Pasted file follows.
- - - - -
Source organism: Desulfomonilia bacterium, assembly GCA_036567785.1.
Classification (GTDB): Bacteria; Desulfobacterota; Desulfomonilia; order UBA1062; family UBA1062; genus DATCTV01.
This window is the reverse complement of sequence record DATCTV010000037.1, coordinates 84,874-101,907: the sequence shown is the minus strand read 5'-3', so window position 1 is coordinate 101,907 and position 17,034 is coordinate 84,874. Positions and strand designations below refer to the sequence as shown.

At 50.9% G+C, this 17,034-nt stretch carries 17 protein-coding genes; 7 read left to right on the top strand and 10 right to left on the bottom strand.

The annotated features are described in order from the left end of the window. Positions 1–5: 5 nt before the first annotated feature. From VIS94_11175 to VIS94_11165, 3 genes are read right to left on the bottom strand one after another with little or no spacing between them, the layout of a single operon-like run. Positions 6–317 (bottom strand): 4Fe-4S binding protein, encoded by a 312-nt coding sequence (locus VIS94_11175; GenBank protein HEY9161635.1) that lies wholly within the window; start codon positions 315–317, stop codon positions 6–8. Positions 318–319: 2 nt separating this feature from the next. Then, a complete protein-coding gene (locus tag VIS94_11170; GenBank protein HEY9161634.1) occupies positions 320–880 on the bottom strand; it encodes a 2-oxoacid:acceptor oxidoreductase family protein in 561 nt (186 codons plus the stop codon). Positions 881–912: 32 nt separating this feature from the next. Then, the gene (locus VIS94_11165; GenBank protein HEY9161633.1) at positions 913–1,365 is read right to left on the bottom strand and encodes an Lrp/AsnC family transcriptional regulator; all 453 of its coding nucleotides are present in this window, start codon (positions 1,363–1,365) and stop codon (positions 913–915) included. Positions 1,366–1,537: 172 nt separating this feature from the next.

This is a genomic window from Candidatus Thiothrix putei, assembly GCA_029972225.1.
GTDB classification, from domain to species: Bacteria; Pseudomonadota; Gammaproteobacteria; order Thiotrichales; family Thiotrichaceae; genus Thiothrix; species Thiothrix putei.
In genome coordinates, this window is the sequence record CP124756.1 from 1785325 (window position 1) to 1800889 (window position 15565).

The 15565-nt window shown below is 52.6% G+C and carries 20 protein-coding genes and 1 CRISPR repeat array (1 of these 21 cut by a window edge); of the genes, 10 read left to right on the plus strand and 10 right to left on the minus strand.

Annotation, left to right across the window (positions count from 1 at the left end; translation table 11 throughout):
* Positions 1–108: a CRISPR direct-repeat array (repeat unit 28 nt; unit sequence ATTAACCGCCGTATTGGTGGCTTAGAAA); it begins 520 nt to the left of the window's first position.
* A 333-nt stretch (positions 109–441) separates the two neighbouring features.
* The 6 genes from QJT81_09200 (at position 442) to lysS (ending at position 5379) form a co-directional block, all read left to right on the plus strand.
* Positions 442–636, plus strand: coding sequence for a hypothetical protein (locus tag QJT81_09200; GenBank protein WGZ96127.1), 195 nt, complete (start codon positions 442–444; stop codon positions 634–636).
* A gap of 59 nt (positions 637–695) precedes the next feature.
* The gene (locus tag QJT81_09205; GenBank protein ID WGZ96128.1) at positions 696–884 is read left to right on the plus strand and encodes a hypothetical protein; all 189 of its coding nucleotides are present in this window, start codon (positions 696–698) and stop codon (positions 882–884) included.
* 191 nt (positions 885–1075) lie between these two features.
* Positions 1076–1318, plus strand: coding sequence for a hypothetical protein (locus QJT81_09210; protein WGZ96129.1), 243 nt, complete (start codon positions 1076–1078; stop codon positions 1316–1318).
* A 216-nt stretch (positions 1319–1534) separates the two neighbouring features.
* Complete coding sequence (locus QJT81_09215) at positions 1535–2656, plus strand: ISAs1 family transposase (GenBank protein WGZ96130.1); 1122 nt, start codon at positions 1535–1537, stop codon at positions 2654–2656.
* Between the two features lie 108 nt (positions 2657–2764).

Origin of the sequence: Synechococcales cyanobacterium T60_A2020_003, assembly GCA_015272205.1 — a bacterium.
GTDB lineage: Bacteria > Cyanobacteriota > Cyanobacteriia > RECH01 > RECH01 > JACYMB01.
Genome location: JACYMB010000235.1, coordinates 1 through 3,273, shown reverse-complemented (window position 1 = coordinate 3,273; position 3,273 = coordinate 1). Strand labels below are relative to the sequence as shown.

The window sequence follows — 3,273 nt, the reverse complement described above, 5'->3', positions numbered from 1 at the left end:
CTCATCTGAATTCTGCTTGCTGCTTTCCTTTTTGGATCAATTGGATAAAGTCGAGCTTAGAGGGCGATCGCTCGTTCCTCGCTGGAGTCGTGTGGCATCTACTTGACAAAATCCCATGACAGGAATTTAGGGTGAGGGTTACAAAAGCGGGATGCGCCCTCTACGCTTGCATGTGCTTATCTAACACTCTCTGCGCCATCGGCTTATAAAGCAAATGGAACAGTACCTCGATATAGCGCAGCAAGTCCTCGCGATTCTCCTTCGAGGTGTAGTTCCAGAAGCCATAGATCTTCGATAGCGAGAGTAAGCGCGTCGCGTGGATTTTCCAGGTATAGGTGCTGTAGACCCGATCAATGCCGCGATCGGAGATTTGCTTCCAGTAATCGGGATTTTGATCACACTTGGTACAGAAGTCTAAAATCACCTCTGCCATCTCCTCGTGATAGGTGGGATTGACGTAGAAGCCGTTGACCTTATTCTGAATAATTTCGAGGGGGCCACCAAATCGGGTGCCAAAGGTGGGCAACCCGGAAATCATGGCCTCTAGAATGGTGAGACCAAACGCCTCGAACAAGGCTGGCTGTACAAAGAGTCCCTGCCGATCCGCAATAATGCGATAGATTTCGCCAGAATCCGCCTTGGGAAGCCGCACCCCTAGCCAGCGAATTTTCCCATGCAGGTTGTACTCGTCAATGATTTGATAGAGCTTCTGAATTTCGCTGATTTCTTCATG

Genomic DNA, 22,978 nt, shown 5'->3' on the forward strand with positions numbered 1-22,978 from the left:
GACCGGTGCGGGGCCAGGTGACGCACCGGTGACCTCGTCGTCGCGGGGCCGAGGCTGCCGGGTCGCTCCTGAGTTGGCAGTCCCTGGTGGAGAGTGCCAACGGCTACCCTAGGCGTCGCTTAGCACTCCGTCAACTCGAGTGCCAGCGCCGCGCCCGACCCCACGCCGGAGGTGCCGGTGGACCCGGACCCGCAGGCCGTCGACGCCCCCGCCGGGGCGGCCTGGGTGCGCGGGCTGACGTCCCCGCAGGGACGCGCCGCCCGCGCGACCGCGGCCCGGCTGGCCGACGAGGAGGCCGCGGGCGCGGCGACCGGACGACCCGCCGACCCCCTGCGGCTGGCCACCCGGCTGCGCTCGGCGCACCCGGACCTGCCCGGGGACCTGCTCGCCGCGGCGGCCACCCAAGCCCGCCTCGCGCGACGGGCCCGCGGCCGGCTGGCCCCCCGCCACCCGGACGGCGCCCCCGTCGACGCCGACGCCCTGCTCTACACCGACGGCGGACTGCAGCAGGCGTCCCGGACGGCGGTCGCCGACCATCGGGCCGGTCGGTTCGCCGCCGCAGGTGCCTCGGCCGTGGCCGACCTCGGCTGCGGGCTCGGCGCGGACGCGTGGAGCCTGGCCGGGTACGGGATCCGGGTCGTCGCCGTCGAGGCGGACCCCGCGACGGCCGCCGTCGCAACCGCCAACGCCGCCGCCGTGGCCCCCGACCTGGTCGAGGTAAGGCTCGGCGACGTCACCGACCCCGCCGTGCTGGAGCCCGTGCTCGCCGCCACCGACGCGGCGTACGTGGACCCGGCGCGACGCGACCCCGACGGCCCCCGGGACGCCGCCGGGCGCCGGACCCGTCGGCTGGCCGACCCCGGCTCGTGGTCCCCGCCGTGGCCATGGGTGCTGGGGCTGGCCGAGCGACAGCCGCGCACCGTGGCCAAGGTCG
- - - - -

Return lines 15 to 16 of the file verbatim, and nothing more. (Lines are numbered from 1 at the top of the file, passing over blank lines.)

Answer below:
* A gap of 59 nt (positions 637–695) precedes the next feature.
* The gene (locus tag QJT81_09205; GenBank protein ID WGZ96128.1) at positions 696–884 is read left to right on the plus strand and encodes a hypothetical protein; all 189 of its coding nucleotides are present in this window, start codon (positions 696–698) and stop codon (positions 882–884) included.